What Type Of Apple Is Best For Making Some Scrumptious Homemade Apple Butter?

homemade apple butter in jar on wooden board
homemade apple butter in jar on wooden board - Oksana Mizina/Shutterstock

Forget about all the pumpkin spice hype; fall is prime apple harvest season. From fresh-pressed apple cider to homemade pie, there are a million ways to cook with the sweet, seasonal crop. There's also almost as many varieties as there are recipes — more than 2,500 in the U.S. alone according to the University of Illinois Extension. One of the easiest ways to use up a bag of apples is to make a big batch of apple butter, which is just the fruit cooked down to make a thick, spreadable, delicious paste.

The recipe is extremely simple -- you just need apples, vinegar, cider, and spices. Basically, you combine everything in a heavy-bottomed pan and cook it until the apples break down and a lot of the water has evaporated. The only trick to making the best apple butter is to use the right varieties of apples so that you can get a smooth finished texture. The trick with apple butter is to get from raw apple to cooked paste with as little effort as possible, so try to always choose varieties like Braeburn, Fuji, Cortland, and McIntosh that are soft because they will break down and cook the fastest. That's the key.

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Making Your Own Apple Butter Is Easy And Economical

apples for sale in baskets on stone wall
apples for sale in baskets on stone wall - KLiK Photography/Shutterstock

Even if you're not a great cook, you can make a batch of apple butter because it's so simple. It's basically applesauce that's cooked down enough for the sugars in the fruit to caramelize. And it tastes delicious! When apples come into season you can buy a big bag of fruit and make several cups of homemade butter for just a few dollars instead of spending the $5 or more it costs to buy tiny premade jars at the store. When you make your own apple butter you can also control how much sugar you use (or don't use). You can even experiment with different amounts of spices like cinnamon, nutmeg, ginger, and cloves to find a flavor combination that you really love instead of the generic (and sometimes bland) versions you can buy at the store.

Most importantly, you can play around with different varieties of apples to find varieties that have the best flavors to make your butter really shine. Just be sure to choose soft varieties so that you don't end up with chunky butter. Harder varieties will need to cook longer or require a food mill or processor to make the mixture smooth, which is an unnecessary extra step if you use softer apples. In addition to Braeburn, Cortland, Fuji, and McIntosh, some other soft varieties that are easy to find in the fall include Liberty, Golden and Red Delicious, and Gala apples.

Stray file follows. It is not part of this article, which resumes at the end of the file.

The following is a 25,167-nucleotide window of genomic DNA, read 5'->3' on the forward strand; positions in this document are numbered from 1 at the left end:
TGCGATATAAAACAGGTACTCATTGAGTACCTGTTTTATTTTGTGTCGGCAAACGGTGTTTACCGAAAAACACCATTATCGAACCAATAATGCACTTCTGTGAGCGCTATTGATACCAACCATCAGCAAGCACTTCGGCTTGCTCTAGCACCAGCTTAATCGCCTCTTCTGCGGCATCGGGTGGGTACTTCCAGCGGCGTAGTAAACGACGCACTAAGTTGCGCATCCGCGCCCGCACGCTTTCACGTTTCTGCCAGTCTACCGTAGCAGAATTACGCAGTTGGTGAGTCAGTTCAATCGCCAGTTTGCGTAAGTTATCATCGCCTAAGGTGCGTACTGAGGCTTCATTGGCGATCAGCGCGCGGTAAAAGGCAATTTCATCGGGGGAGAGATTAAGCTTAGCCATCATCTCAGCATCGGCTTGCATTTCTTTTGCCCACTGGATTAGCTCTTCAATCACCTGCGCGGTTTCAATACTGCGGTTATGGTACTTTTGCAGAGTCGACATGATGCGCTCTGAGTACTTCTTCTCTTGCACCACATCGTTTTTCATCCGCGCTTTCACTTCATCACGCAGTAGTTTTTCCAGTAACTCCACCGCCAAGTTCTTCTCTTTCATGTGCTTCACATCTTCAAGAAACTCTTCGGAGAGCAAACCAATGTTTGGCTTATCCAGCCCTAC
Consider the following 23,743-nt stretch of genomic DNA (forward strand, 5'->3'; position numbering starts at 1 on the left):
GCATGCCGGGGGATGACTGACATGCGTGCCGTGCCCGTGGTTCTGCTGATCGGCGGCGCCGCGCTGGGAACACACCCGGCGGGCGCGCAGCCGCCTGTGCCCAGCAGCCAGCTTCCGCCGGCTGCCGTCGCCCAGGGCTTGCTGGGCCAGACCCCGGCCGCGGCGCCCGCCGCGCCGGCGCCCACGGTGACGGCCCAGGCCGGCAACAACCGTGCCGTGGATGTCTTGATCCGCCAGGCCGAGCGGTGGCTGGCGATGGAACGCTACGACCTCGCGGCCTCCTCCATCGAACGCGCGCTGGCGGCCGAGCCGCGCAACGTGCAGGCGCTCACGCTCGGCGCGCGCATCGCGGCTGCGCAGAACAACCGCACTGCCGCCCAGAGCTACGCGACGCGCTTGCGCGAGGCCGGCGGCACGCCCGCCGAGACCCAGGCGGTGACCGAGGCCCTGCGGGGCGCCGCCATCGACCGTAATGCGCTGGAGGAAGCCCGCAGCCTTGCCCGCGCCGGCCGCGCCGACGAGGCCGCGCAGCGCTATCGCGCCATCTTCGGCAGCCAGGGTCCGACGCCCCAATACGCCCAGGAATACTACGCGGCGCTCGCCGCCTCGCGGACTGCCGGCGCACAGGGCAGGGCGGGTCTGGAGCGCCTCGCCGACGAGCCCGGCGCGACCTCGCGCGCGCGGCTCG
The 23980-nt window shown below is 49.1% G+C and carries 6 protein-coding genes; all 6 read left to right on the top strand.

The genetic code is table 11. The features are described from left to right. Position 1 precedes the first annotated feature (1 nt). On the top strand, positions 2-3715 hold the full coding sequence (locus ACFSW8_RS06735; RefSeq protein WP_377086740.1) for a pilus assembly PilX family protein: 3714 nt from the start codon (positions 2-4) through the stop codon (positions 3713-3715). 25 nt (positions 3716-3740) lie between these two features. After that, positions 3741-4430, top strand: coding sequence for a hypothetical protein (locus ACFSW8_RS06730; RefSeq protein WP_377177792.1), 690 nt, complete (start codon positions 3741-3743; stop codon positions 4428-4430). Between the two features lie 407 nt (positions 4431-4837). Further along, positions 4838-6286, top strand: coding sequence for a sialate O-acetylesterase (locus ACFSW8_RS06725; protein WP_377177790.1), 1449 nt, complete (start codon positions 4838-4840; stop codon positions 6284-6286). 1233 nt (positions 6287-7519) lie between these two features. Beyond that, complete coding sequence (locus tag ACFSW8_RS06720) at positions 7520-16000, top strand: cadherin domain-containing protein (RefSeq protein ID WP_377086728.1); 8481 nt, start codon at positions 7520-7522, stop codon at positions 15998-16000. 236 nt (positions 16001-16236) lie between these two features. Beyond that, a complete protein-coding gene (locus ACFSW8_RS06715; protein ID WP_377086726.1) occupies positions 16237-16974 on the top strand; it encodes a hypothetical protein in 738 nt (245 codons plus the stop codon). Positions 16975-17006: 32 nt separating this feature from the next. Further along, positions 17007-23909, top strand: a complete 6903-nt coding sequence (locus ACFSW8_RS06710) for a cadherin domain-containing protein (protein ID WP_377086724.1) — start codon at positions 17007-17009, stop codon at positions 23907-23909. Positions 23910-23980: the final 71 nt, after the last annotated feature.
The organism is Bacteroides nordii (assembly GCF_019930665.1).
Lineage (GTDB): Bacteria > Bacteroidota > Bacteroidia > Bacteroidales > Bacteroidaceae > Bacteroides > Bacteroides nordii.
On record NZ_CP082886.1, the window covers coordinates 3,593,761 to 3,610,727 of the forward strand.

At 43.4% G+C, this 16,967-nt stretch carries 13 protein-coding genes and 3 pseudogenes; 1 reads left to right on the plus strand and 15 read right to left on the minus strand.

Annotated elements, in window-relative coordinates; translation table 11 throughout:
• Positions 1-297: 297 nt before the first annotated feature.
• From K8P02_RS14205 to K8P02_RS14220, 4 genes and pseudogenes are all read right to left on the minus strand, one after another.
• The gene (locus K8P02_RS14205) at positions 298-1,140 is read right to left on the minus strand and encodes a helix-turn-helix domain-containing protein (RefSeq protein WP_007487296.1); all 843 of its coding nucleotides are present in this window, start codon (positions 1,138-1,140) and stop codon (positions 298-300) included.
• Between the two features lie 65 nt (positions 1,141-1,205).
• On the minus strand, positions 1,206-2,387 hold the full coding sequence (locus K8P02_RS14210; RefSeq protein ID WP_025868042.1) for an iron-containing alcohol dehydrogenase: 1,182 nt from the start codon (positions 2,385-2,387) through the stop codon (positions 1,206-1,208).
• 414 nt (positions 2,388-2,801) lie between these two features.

Talk To The Apple Farmer

peeling an apple over cutting board
peeling an apple over cutting board - grandbrothers/Shutterstock

If you're out apple shopping and you come across some varieties you're not familiar with, there's no shame in asking a few questions to find the softer varieties. If you're at a farmer's market, as long as it's not too busy, most farmers are more than happy to answer questions about their produce. A big grocery store might be a little more hit-or-miss when it comes to finding apple experts, but usually, a produce manager can tell you which varieties are the softest, and a small market or local co-op will most likely have someone around who can point you towards the best varieties. You can also, of course, do a quick Google search on your phone. Also, think like a cider maker and try mixing and matching a few different varieties to balance out the flavors and get the acidity right so that your finished apple butter tastes a little bit tart.

Make sure to get lots of fruit because ten pounds of apples cook down to only four or five pints of butter. It's also nice to have extra apple butter around for breakfast and charcuterie boards, and it's easy to preserve if you know how to do some home canning. Plus the jars make very tasteful gifts. If you're not handy with a pair of canning tongs, however, apple butter also freezes really well, so you can make a huge batch of butter and keep the fall flavors going all winter long.

Read the original article on Daily Meal.